The most valuable wargames start with defining a simple, specific purpose statement as it drives the wargame design. Think ahead about how the information from the wargame will be used, such as incorporating it into a business plan, term sheet, proposal, or marketing plan. Document questions you want answered from the wargame to help develop and test the purpose statement. Here are some examples of real client purpose statements and our supporting wargame design:
- Company was launching a product with new mechanism of action into a crowded market and looking for ways to counter messaging from existing competitors before their launch. They also wanted projections on how long it would take to capture significant share. We designed the wargame to identify angles to create space in the market and model market share over time.
- Company was looking to increase throughput from their R&D unit, which was not keeping pace with competition. We designed the wargame to identify opportunities and weaknesses in their culture, processes and resource alignment.
- Company was looking to enter an adjacent market that lacked a major player. We designed the wargame to help them select the best value acquisition.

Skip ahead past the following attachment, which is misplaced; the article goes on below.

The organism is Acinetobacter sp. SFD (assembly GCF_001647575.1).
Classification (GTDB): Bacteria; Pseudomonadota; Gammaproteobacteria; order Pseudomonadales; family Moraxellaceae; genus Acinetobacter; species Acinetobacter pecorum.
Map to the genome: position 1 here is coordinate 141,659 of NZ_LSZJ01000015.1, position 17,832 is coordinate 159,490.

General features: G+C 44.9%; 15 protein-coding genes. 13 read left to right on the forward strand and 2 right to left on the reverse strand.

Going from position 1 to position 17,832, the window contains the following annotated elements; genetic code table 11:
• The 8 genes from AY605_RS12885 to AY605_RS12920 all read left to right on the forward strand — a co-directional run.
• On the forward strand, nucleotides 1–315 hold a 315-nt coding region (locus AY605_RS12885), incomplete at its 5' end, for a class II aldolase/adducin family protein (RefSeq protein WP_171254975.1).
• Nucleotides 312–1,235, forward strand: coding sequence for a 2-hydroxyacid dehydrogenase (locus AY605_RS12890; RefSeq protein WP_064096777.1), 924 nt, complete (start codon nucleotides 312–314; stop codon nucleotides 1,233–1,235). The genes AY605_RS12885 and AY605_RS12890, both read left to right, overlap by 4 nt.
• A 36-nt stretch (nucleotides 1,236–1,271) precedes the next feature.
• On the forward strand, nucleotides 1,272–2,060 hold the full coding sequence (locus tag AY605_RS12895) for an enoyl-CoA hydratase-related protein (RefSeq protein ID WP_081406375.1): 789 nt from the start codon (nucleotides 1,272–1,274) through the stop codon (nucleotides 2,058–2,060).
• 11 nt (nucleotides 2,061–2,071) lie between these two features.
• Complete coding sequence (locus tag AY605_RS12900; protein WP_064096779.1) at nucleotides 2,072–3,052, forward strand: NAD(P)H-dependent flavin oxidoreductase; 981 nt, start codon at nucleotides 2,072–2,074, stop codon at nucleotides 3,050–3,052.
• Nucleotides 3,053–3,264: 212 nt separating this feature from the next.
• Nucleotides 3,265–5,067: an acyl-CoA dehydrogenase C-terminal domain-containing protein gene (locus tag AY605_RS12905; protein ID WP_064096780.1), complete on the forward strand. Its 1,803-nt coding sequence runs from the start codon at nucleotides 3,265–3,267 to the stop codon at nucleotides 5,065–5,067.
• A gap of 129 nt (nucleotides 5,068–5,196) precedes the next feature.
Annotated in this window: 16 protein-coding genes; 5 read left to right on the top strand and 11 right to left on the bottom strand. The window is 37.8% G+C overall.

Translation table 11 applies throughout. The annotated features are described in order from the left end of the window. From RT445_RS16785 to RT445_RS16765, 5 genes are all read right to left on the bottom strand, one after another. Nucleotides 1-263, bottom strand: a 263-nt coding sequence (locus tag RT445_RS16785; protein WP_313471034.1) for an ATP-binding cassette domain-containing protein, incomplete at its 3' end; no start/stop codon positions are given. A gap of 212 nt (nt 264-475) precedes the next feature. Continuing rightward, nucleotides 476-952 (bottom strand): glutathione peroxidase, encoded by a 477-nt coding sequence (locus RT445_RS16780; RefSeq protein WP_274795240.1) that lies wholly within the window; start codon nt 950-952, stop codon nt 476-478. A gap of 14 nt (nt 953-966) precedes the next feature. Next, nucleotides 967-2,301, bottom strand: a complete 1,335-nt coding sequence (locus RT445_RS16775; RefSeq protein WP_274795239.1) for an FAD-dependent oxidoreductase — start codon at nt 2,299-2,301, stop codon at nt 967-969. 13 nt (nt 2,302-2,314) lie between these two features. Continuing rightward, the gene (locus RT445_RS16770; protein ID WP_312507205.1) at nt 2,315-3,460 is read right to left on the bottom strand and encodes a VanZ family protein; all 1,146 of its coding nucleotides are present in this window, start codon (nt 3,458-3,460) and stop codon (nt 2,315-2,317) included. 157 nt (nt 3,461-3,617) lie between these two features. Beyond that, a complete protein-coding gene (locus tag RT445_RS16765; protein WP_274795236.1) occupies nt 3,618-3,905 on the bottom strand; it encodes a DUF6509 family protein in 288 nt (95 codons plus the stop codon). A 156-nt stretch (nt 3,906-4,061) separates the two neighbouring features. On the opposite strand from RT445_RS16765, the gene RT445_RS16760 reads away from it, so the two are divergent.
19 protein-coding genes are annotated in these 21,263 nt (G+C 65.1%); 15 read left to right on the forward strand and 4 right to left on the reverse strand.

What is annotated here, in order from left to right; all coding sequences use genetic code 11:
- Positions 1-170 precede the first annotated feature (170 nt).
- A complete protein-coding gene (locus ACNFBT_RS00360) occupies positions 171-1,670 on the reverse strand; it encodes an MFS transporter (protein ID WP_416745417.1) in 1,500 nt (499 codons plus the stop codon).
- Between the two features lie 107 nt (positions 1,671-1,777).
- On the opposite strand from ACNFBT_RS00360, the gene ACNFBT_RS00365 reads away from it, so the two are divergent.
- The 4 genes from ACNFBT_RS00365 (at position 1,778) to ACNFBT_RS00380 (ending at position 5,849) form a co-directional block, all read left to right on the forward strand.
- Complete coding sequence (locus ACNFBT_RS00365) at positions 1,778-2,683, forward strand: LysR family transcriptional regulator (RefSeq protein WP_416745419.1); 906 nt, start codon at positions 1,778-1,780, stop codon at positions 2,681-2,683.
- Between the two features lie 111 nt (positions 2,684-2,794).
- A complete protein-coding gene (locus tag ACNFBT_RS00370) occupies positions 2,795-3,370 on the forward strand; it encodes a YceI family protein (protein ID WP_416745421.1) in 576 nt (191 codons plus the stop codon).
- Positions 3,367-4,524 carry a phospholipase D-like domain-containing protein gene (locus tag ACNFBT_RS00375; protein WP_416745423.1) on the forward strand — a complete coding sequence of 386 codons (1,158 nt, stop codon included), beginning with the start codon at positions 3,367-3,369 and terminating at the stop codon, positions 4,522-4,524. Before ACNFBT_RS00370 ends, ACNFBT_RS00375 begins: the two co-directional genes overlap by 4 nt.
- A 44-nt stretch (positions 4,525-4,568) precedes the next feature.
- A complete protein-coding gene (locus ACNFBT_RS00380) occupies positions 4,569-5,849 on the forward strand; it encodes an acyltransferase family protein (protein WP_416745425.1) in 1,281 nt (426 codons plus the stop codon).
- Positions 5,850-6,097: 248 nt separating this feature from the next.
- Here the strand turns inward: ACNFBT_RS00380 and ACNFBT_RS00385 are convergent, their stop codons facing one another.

- Company was asked by a major client to submit a bid in an area they had never competed in before and they wanted to assess the opportunity. We designed their game to understand whether they could compete, who they should partner with, and how to price their bid.
- Company was taking a lot of heat from the local media for not being able to juggle the interests of their many stakeholders in operating a regional power-generating dam. We designed the game to improve their understanding of these stakeholders’ interests so they could plan and execute better communications.
Contact us to discuss your challenge or opportunity and how a wargame can help you develop the optimal strategy and tactics.
Note: Next post will be on best practices in preparing for a wargame.